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Wind chill advisory remains in effect

January 15, 2009|By DAN DEARTH

HAGERSTOWN -- The National Weather Service on Thursday warned that Tri-State area residents should take steps to protect themselves if they venture outside in the frigid temperatures that are expected over the next few days.

Jackie Hale, a National Weather Service spokeswoman, said northwest winds of up to 30 mph were expected to continue into today.

"That could bring our wind chills down to 5 below at times," Hale said.

A wind chill advisory was in effect for the area overnight and was not expected to be lifted until 6 p.m. today.

On Thursday, snow and subfreezing temperatures prompted Washington County Public Schools and several other Tri-State area school systems to close, while some other school systems operated on two-hour delays.

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Less than an inch of precipitation fell in the Hagerstown area.

The weather service on Thursday was calling for today's high to reach 16 and the low to drop to 2 tonight. Saturday is expected to be a little warmer, with a high in the 20s and a low of 16.

By Sunday, the temperature is expected to reach the lower 30s, the weather service said.

Hale said people who go outside should dress in layers and make sure to wear a hat, scarf, gloves and warm socks to prevent hypothermia and frostbite.

Pets also should be protected from the frigid temperatures, she said.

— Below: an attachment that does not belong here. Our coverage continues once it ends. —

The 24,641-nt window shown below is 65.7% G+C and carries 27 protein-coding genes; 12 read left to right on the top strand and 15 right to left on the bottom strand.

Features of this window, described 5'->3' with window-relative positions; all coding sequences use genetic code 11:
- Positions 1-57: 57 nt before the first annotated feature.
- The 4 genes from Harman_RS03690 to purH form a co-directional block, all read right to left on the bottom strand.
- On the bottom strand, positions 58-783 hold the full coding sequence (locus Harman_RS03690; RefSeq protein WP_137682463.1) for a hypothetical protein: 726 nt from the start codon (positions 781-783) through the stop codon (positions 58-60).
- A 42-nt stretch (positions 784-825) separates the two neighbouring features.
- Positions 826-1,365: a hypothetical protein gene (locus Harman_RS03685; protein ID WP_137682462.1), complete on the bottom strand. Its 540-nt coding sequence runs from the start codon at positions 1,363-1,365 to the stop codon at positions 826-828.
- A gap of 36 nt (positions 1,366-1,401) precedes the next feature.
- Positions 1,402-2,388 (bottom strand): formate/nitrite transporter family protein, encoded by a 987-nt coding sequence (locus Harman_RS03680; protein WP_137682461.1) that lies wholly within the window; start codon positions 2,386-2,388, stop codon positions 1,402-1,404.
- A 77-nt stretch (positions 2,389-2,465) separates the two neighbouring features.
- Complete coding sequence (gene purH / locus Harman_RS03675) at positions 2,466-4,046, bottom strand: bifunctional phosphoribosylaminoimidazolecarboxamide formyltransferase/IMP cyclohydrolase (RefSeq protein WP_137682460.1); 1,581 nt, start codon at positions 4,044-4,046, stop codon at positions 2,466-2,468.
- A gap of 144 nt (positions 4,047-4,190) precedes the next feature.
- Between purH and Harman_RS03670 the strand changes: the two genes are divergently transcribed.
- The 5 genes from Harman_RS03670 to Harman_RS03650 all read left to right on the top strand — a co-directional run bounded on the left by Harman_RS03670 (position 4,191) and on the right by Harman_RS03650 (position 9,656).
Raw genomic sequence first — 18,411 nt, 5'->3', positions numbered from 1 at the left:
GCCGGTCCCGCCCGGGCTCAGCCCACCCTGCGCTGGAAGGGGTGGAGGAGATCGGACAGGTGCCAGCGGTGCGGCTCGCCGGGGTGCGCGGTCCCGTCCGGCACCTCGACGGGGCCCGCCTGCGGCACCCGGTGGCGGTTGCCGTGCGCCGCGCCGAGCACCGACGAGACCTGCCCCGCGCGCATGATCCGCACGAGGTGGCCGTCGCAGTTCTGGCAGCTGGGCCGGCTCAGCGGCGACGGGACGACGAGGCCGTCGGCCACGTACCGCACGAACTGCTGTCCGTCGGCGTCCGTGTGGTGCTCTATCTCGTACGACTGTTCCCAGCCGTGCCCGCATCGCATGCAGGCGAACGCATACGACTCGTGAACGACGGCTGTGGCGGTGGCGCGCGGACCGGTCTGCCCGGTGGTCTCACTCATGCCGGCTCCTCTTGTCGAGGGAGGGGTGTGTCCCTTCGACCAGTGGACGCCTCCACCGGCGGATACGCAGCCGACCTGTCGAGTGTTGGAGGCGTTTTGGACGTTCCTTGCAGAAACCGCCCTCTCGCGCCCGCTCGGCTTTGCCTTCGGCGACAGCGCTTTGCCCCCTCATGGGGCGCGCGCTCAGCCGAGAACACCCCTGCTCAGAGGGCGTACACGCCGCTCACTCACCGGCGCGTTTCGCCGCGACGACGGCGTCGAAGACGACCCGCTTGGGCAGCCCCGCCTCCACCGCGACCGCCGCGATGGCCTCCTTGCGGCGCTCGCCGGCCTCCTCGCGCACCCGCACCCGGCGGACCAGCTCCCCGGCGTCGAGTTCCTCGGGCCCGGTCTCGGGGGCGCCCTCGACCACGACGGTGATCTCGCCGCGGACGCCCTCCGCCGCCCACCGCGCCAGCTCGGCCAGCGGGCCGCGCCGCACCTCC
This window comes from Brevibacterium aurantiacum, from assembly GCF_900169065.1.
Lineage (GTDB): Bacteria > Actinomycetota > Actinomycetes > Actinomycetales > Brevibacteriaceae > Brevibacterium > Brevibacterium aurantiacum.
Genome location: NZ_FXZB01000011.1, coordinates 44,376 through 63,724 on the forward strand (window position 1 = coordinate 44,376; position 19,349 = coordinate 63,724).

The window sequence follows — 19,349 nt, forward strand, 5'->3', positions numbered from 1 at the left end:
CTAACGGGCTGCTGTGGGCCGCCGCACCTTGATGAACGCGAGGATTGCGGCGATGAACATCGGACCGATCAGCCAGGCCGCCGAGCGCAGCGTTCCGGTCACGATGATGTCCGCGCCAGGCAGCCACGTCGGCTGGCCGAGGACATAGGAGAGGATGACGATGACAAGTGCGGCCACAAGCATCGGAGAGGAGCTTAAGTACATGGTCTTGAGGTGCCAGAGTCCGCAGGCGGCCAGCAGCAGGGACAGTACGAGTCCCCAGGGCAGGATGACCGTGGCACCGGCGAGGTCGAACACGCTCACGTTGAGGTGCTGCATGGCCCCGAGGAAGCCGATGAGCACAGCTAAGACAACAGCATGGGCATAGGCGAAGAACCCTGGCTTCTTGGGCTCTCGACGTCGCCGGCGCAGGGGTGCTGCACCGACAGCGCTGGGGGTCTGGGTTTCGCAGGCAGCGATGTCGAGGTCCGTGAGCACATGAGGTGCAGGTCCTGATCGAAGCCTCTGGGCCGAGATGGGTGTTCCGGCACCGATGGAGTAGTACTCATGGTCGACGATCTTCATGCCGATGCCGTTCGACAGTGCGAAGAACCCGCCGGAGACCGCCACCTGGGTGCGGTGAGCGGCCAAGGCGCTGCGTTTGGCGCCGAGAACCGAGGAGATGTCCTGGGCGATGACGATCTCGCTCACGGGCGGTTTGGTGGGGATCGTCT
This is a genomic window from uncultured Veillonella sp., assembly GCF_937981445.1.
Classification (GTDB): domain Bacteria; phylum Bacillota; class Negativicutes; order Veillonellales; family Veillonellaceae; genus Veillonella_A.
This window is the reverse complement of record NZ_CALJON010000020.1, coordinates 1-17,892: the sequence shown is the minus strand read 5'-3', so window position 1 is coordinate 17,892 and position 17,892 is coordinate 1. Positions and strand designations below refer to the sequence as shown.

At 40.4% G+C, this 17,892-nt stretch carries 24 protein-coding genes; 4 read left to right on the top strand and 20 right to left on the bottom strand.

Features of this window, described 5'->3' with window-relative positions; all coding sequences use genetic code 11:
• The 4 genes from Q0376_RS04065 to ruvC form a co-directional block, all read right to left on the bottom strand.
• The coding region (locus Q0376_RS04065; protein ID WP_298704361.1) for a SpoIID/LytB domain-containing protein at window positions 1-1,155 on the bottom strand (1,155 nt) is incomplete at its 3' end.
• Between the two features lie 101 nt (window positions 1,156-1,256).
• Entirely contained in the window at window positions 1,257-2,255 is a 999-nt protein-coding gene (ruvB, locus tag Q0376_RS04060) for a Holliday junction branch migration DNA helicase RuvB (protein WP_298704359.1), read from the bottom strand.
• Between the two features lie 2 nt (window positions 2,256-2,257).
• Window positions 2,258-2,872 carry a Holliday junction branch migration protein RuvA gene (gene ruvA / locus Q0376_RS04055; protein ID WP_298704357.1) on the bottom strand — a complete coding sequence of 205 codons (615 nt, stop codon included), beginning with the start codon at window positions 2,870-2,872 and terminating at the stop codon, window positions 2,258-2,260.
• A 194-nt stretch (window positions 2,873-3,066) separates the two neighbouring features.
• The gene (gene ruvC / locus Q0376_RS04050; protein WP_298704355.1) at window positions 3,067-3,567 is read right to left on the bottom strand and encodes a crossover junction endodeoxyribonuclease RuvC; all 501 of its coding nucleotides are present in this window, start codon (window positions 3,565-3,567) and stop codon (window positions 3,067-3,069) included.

"It is advisable to bring pets indoors or put them in shelter like a barn," Hale said.

Temperatures for this time of year average about 29 degrees, according to http://i4weather.net, a Web site operated by local weather observer Greg Keefer.

The record low for Jan. 16 is minus 4 degrees, set in 1910, according to the Web site. The record low for Jan. 17 - minus 10 - was recorded in 1982.

The high Thursday in Hagerstown was 22.9 degrees, according to Keefer's Web site.

The Hagerstown Engineering and Code Administration departments are asking building owners - especially those with vacant buildings - to prepare for the sub-zero temperatures this weekend.

"Water systems in vacant buildings without adequate heat must be drained to prevent damage to pipes due to freezing," Chief Code Official Michael Heyser said. "When left unattended, water flowing from damaged pipes can result in extensive damage and expense."

Heyser said the city is more concerned this year because of the higher number of houses that have been foreclosed upon and are empty.

Residents who want to report a building at risk may call 301-739-8577, extension 119.

o For updated weather forecasts, road conditions and school closures or delays, go to The Herald-Mail Accuweather

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